Boats Seized in 'Drug War,' Unusable for Local Fishermen

Without getting too much into property and asset seizures of drug traffickers in Honduras, I found it interesting when I saw a handful of large, abandoned, high-speed boats (without motors) abandoned on the shore of an island in the Gulf of Fonseca, Honduras last week.

Seized from drug traffickers, the Honduran Administrating Office of Seized Good (Oficina Administradora de Bienes Incautados or OABI by its Spanish acronym) donated the boats to "three fishing organizations" in the Gulf of Fonseca for fishing or ecotourism. Along the shore where we visited, there were approximately 10 of these abandoned boats with Gobierno de la Republica: Working for a better life signs and a painted OABI with a number on them.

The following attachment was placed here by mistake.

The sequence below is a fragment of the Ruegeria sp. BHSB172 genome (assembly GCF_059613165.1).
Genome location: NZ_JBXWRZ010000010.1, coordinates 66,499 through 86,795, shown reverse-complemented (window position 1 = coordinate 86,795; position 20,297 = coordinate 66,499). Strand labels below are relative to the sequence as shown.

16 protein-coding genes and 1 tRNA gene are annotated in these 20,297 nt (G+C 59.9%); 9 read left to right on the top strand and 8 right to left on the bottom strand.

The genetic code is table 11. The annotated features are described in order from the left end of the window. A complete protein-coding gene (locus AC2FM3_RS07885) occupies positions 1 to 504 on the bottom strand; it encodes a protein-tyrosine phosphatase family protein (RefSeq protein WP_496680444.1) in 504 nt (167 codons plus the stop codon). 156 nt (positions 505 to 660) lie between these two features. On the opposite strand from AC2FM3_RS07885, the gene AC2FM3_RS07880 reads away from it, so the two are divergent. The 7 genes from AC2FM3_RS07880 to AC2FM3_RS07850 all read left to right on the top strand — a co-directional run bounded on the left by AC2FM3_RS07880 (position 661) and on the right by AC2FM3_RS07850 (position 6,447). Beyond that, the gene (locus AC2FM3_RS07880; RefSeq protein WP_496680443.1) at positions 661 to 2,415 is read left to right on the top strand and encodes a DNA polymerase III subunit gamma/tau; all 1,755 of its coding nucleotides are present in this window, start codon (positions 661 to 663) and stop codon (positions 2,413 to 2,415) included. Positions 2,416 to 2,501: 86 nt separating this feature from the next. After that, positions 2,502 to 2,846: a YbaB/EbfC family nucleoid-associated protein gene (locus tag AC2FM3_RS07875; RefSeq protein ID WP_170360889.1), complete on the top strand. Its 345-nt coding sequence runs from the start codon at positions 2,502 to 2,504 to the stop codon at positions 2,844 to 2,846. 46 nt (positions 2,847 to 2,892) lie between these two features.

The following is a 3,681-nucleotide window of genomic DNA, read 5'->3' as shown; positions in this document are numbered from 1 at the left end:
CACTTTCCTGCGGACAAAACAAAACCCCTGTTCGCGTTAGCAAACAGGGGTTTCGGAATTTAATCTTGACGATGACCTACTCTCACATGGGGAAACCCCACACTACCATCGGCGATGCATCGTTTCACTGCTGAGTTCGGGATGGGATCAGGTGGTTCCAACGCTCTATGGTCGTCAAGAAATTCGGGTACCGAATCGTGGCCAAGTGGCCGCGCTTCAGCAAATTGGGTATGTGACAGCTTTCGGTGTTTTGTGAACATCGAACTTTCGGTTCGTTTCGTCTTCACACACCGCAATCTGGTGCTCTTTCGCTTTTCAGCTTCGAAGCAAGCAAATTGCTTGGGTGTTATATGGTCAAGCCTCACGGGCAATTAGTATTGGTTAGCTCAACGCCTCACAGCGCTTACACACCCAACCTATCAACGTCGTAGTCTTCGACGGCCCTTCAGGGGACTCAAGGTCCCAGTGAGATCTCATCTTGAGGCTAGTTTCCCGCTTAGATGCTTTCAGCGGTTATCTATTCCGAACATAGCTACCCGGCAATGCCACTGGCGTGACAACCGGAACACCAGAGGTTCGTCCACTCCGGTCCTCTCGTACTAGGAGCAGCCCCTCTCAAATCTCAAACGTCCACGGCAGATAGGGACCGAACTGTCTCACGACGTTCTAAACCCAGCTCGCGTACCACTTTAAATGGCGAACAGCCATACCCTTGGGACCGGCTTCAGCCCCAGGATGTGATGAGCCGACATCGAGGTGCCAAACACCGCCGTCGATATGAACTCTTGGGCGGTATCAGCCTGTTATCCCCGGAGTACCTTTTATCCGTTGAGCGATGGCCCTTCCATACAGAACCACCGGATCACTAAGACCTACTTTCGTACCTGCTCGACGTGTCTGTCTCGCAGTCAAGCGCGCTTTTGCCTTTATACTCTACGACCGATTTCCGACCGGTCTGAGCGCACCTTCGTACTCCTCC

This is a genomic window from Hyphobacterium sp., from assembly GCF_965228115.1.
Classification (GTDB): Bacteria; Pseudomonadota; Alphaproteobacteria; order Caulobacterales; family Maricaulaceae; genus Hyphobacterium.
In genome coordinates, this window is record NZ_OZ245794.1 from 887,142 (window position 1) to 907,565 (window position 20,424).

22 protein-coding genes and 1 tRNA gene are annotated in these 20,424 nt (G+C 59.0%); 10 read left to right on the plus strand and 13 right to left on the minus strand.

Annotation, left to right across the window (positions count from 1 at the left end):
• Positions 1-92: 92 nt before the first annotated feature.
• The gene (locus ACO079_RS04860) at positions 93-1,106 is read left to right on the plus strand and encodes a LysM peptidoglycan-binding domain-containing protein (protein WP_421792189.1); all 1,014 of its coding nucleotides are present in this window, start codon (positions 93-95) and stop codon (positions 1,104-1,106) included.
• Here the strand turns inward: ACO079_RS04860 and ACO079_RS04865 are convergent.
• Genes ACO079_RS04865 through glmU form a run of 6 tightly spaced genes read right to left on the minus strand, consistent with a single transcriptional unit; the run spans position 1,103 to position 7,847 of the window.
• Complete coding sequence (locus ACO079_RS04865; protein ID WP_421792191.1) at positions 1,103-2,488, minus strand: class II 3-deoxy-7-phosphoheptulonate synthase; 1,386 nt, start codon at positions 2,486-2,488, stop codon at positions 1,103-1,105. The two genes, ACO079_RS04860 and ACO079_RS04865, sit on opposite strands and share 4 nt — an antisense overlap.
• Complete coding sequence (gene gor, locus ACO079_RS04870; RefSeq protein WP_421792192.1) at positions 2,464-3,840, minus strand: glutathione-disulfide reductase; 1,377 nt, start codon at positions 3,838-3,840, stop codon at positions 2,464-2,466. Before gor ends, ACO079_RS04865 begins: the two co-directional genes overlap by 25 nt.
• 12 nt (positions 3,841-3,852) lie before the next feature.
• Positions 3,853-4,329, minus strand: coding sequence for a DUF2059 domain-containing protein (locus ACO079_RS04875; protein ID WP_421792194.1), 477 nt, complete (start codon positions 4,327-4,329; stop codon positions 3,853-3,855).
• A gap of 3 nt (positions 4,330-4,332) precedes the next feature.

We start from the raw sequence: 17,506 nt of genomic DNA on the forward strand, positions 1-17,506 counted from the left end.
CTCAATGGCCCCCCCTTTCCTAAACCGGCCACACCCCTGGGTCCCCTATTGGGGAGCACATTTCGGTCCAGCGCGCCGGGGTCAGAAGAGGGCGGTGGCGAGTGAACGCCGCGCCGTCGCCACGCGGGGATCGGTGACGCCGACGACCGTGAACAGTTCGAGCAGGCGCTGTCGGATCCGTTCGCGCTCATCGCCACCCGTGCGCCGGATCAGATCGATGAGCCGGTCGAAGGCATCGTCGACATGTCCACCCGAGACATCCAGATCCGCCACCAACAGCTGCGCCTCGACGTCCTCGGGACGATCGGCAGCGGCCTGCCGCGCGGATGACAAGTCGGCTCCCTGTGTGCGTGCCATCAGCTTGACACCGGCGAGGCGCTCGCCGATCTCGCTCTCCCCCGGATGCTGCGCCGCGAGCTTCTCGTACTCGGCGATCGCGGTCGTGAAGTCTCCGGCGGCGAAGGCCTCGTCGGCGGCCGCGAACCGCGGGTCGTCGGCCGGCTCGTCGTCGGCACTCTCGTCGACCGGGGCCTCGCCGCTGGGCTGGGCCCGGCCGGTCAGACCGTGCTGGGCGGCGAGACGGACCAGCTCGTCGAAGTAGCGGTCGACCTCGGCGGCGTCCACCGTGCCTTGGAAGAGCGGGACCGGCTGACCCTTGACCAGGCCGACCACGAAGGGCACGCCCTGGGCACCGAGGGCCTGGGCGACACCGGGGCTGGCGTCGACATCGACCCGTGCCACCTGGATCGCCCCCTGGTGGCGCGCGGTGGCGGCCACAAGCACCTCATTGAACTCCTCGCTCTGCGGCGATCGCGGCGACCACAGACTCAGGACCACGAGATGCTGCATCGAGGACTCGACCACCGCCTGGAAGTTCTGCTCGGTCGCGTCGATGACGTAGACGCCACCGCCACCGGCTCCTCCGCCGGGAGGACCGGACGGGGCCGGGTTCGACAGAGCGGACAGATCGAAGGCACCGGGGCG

The local fisherman I was with told me about how they had been abandoned at the shore of the Gulf because no local fisherman would ever be able to afford to buy the size of motor that the boat requires. We were traveling in a small boat with a 40 horsepower motor which, based on the conversations between the friends I was with before departing, is somewhat large in comparison with the rest of the boat owners where we departed in Marcovia, Choluteca. The fisherman I was with joked that the boats were donated to fisherman but that they were totally unusable and thus abandoned.

Small boats used by local fishermen (on the left) versus big boats used by narcos to transport drugs (on the right)